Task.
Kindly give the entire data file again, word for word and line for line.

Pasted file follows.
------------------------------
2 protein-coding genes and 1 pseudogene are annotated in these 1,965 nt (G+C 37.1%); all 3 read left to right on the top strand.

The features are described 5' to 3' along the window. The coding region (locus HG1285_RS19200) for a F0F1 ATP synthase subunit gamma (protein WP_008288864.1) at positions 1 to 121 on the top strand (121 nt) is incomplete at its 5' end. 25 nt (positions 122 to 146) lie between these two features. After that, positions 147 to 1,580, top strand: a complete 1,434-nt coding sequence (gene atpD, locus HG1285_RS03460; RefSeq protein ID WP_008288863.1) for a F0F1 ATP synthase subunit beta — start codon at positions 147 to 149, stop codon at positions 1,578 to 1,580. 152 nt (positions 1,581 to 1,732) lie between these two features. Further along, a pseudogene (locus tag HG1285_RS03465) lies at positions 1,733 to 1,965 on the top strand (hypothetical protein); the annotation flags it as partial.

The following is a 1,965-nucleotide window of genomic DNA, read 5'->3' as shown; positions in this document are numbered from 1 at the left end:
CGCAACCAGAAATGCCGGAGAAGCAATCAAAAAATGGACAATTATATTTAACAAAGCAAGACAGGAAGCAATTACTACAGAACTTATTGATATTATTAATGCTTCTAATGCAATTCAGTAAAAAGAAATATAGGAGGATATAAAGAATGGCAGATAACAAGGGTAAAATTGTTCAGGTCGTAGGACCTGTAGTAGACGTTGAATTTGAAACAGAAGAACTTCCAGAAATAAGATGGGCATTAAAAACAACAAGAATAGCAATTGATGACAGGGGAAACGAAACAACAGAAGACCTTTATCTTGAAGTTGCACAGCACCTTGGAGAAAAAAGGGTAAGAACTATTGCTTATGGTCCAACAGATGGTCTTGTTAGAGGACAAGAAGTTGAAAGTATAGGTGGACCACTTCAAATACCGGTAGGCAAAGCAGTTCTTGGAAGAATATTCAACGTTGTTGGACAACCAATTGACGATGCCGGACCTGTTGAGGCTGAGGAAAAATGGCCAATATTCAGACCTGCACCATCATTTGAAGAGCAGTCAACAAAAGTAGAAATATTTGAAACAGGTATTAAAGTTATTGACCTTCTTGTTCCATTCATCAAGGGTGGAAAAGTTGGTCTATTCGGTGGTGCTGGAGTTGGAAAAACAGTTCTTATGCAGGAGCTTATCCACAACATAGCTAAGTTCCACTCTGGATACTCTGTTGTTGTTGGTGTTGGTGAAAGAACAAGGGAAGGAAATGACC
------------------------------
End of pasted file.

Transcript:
2 protein-coding genes and 1 pseudogene are annotated in these 1,965 nt (G+C 37.1%); all 3 read left to right on the top strand.

The features are described 5' to 3' along the window. The coding region (locus HG1285_RS19200) for a F0F1 ATP synthase subunit gamma (protein WP_008288864.1) at positions 1 to 121 on the top strand (121 nt) is incomplete at its 5' end. 25 nt (positions 122 to 146) lie between these two features. After that, positions 147 to 1,580, top strand: a complete 1,434-nt coding sequence (gene atpD, locus HG1285_RS03460; RefSeq protein ID WP_008288863.1) for a F0F1 ATP synthase subunit beta — start codon at positions 147 to 149, stop codon at positions 1,578 to 1,580. 152 nt (positions 1,581 to 1,732) lie between these two features. Further along, a pseudogene (locus tag HG1285_RS03465) lies at positions 1,733 to 1,965 on the top strand (hypothetical protein); the annotation flags it as partial.

The following is a 1,965-nucleotide window of genomic DNA, read 5'->3' as shown; positions in this document are numbered from 1 at the left end:
CGCAACCAGAAATGCCGGAGAAGCAATCAAAAAATGGACAATTATATTTAACAAAGCAAGACAGGAAGCAATTACTACAGAACTTATTGATATTATTAATGCTTCTAATGCAATTCAGTAAAAAGAAATATAGGAGGATATAAAGAATGGCAGATAACAAGGGTAAAATTGTTCAGGTCGTAGGACCTGTAGTAGACGTTGAATTTGAAACAGAAGAACTTCCAGAAATAAGATGGGCATTAAAAACAACAAGAATAGCAATTGATGACAGGGGAAACGAAACAACAGAAGACCTTTATCTTGAAGTTGCACAGCACCTTGGAGAAAAAAGGGTAAGAACTATTGCTTATGGTCCAACAGATGGTCTTGTTAGAGGACAAGAAGTTGAAAGTATAGGTGGACCACTTCAAATACCGGTAGGCAAAGCAGTTCTTGGAAGAATATTCAACGTTGTTGGACAACCAATTGACGATGCCGGACCTGTTGAGGCTGAGGAAAAATGGCCAATATTCAGACCTGCACCATCATTTGAAGAGCAGTCAACAAAAGTAGAAATATTTGAAACAGGTATTAAAGTTATTGACCTTCTTGTTCCATTCATCAAGGGTGGAAAAGTTGGTCTATTCGGTGGTGCTGGAGTTGGAAAAACAGTTCTTATGCAGGAGCTTATCCACAACATAGCTAAGTTCCACTCTGGATACTCTGTTGTTGTTGGTGTTGGTGAAAGAACAAGGGAAGGAAATGACC